It’s time for another blog.  As I have related previously, this is my final semester as an undergraduate student at the University of Oklahoma.  I have also stated that my next step is law school.  All of my friends who are now in law school have approached studying for the LSAT and getting into law schools in different ways.  I’m going to relate to you my method.

I’ve known that I’ve wanted to be a lawyer since I was in junior high school.  Strangely enough that decision coincided with the harsh reality that my previous profession of choice, professional baseball player, wasn’t going to work out.  The seventy mile per hour fastball, with no rotation, just wasn’t going to cut it.

I thought about what things I enjoyed doing, other than sports.  I had already grown out of the dinosaur hunter/paleontologist phase.  The novelty of The Land Before Time and Jurassic Park had worn off.  Also the fact that I had gone on several fossil hunting trips, only to find that after hours of hiking in the hot sun I didn’t find the fully intact skeleton of a T-rex (which I had been expecting to find), but rather one pathetic looking, broken fossilized shell, didn’t help.  That motivated me to pursue a different profession.

One thing that I did love to do while growing up, was argue with my parents.  After a little bit of research I found a profession which would allow me to get paid for arguing and would put me on stage so I could compete.  It’s not simply good enough to know that you won.  You want other people to know that you won as well.  My desire to become a lawyer was born.

In high school I became fascinated with the argumentation abilities (rhetoric) of certain philosophers, namely the sophists and Socrates.  I decided to major in philosophy in college.  With philosophy I was constantly faced with incredibly powerful arguments, which I would agree with, only to see them shredded to pieces by another philosopher later on down the road.  I wanted to learn how to do this.

The ways in which philosophy has helped me the most, in terms of getting ready for law school, have been the study of philosophical arguments, and the study of logic.  Philosophy is the study of things about which we have information, and yet which we are unable to put through the scientific method and either prove or disprove.  This can make philosophy a tough pill to swallow for people who feel the need to absolutely know things.  Philosophy is also very good at throwing into question things that we take for granted that we have knowledge of, such as the world around us.  This may be a painful process for you to go through if you already think that you have everything figured out, but imagine the power that you would have in the court room, if you were able to create an argument that threw doubt on even the littlest, most basic things that other people wouldn’t think to challenge.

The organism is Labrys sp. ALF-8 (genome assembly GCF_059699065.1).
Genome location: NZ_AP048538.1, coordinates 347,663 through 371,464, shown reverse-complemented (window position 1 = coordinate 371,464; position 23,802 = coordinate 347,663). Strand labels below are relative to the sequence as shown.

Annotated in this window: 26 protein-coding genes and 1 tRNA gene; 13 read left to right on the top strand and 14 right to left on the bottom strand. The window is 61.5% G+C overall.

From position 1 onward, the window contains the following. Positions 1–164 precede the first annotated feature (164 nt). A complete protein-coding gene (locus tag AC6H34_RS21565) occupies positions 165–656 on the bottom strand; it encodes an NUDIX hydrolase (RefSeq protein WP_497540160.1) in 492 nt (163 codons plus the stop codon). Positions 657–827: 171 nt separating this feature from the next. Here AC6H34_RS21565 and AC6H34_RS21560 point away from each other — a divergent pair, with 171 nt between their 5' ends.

Being able to use and understand logic allows you to formulate these arguments in sound and valid ways.  It also allows you to tear to pieces arguments which are not sound or valid.  This is another tool that is invaluable in the legal profession.  In fact law schools put so much emphasis on logic that it’s the basis of their law school admissions test.

How well this method of approaching law school works for me remains to be seen.  I will note, however, that in terms of the majors which are typically used as a pre-law, philosophy students do the best on their LSAT scores.  I hope that this rings true for me.  Time will tell sooner, rather than later, as I’m taking the LSAT in just under three weeks.

For now I’m continuing to sharpen my logic skills through practicing logic games and reading philosophic arguments (they are much harder than what you encounter on the reading section of the LSAT, so I’ll stick with them).  As long as I can remain focused I’m very confident that I’ll be able to blow this test away.

Best, and Boomer Sooner!

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